“Don’t go onto the moors,” quipped the boy in hysterical voice as we drove through a particularly craggy area of northwest Scotland.
Rolling my eyes to look confident, I quickly looked out the car window to see if there were any boogeymen following us.
“We’re not in Yorkshire m’dear,” I responded once clear we were not being tracked.
You see, northern Scotland has this effect. It’s misty and rocky, slightly desolate and, in our experience, often grey. But, like Ireland, it has a certain appeal in its darkness.
We’d arrived in the Highlands the night before having stopped off in Inverness after a very long train journey up from London. The town was lovely – quaint and proudly Scottish, with a compact castle sitting atop the hill and the crystal clear River Ness running through.
But, being keen to get into the countryside, we headed off early the next day to see just what this part of Britain had to offer.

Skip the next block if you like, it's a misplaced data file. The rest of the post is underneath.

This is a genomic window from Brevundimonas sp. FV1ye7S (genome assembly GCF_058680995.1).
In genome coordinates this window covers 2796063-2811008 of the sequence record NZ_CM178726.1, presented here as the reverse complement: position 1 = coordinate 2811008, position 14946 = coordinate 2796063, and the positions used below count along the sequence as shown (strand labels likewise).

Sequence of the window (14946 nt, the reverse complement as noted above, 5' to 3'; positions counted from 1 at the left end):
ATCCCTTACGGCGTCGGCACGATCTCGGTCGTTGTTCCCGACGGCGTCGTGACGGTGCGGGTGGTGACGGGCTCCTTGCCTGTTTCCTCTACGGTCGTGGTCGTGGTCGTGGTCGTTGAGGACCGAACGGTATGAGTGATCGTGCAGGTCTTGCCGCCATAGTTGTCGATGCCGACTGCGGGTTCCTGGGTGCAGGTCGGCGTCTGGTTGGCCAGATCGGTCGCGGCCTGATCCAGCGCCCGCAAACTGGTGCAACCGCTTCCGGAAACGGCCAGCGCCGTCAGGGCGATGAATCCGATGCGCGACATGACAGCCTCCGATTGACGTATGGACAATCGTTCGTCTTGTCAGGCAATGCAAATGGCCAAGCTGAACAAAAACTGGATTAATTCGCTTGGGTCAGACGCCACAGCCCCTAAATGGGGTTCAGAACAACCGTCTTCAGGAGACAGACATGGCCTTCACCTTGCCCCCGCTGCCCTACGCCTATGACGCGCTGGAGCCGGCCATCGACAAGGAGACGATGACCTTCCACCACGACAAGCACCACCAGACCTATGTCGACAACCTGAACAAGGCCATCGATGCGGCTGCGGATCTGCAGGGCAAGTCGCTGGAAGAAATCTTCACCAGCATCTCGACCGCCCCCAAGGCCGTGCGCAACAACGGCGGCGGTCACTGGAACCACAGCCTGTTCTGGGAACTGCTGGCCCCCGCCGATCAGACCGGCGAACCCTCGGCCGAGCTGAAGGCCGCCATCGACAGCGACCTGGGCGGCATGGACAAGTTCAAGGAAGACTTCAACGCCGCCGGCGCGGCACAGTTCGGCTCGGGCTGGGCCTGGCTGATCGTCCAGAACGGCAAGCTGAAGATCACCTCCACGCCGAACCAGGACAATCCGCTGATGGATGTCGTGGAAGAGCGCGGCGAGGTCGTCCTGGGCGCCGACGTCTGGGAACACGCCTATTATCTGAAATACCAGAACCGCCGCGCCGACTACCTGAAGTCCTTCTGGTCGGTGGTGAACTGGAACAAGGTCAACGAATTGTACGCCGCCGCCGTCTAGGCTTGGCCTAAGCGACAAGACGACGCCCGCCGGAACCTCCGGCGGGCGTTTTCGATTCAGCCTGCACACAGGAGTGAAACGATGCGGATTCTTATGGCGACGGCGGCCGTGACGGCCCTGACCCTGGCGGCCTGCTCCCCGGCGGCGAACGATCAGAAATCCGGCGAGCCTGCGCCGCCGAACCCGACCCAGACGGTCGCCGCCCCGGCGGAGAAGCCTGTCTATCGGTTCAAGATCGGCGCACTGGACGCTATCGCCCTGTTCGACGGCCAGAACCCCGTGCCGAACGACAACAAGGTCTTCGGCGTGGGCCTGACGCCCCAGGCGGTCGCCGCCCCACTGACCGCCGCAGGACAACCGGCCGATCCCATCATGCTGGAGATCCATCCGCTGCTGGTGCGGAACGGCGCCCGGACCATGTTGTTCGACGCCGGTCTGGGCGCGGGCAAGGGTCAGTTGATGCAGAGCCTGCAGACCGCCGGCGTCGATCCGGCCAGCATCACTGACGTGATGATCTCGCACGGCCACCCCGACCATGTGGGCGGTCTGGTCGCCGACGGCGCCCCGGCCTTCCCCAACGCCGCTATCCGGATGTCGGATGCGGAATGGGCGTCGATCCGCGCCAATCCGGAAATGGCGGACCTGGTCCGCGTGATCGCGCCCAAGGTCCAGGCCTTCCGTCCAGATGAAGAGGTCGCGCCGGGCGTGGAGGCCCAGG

Driving south along the B852 we took the less-touristy way around Loch Ness, determined as we were to find some monsters. If you’re in this area, skip the west side of the Loch (with its wider road and hoards of traffic) and opt for the thin, winding road along the east side of the Loch. It’s quieter and the road rises into the hills, allowing a dramatic views from up high.
After driving back up the west side of the Loch (which one must do to connect to the direct route west) we were taken through more beige and rusty red landscapes, along slim roads where one must pull into small passing points constantly. For those not raised in the UK and who are used to wide highways for most of your driving, this will probably raise a few hairs on the back of your neck – more so even than the thought of a monster wandering by. I’ll never get used to having to reverse on a roadway when another car comes careening around a corner and there isn’t enough room for both vehicles!
But, even with the fear, it was beautiful. Loch after shimmering loch appeared from out of nowhere, wedged between rolling hills and mountains still topped with fresh snow. Even looking at the scenes made me chilly and I suddenly understood better why the Scots love their whisky so much.
And so, what better way to finish off a chilly drive, than to arrive at a hidden lochside turreted villa that rises out of seemingly nowhere? Surely, nothing…
Next time, the boy and I pet our dinner, squelch in the mud and discover a stunning Highland hotel…